International negotiators hope to cut emissions and limit global temperature rise to 2C above pre-industrial levels. They are set to sign a climate treaty in Paris next year.

Even if they succeed in that goal, Antarctic melt could raise sea levels by up to 23cm, the researchers say.

It is uncertain how fast Antarctic ice loss will raise sea levels, but the consequences could be severe (Pic: edubucher)

It is uncertain how fast Antarctic ice loss will raise sea levels, but the consequences could be severe (Pic: edubucher)

The latest report from the Intergovernmental Panel on Climate Change (IPCC), which collates the results of hundreds of studies, estimates sea levels will rise between 26 and 82cm this century. The Antarctic accounts for 5cm of that.

Those numbers were markedly higher than in the IPCC’s 2007 assessment, as new satellite and field data came to light. The Potsdam study suggests the picture could be even more serious.

Hundreds of millions of people live in low lying coastal regions, which are threatened by rising seas.

Robert Bindschadler from NASA, co-author of the Antarctic study, said: “Billions of dollars, euros, yuan etc. are at stake and wise and cost-effective decision makers require this type of useful information from the scientific experts.”

As with glaciers, there can be a delay of several decades between rising temperatures and their impact on Antarctic ice.

“Earlier research indicated that Antarctica would become important in the long term,” said Levermann.

“But pulling together all the evidence it seems that Antarctica could become the dominant cause of sea level rise much sooner.”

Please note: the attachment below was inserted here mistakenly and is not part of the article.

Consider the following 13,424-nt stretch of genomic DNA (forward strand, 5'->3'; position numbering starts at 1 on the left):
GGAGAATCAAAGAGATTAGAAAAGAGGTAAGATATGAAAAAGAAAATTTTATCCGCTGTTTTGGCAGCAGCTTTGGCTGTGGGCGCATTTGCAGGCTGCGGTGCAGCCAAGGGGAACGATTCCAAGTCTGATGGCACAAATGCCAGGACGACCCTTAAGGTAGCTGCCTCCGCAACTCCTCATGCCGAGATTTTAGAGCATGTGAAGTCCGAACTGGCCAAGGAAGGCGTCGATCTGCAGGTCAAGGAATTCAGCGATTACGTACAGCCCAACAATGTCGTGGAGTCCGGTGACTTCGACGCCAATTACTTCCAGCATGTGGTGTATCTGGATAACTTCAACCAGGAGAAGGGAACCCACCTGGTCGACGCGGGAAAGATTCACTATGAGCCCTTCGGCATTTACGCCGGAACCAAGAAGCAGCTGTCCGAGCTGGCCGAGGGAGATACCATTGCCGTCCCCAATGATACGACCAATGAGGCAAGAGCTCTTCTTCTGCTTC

While the study is a step forward in understanding Antarctica, the researchers said there is room to improve data and modelling of the physical interactions between ice and ocean.


In an article published in the journal Nature last week, 75 scientists and policymakers from 22 countries set out their priorities for Antarctic research.

Lead author Steven Chown, a professor at Monash University, said: “In order to address these scientific areas, researchers and governments must work together, and we must have greater international collaboration.

“There also needs to be enhanced investment in science in the region, better environmental stewardship, and more communication around the significance of the region to the public.”

Australia is developing a 20-year strategic plan for Antarctica.

Chown urged Australia to reverse a decline in its scientific presence in the region. The country is backing 62 projects this year, down from 142 in 1997/98.

“Australia has a clear interest in Antarctica and it also has the capability to show leadership globally in the science, environment and policy arenas,” said Chown.

“An opportunity exists now to grow that leadership to the benefit of Australians and to society globally.”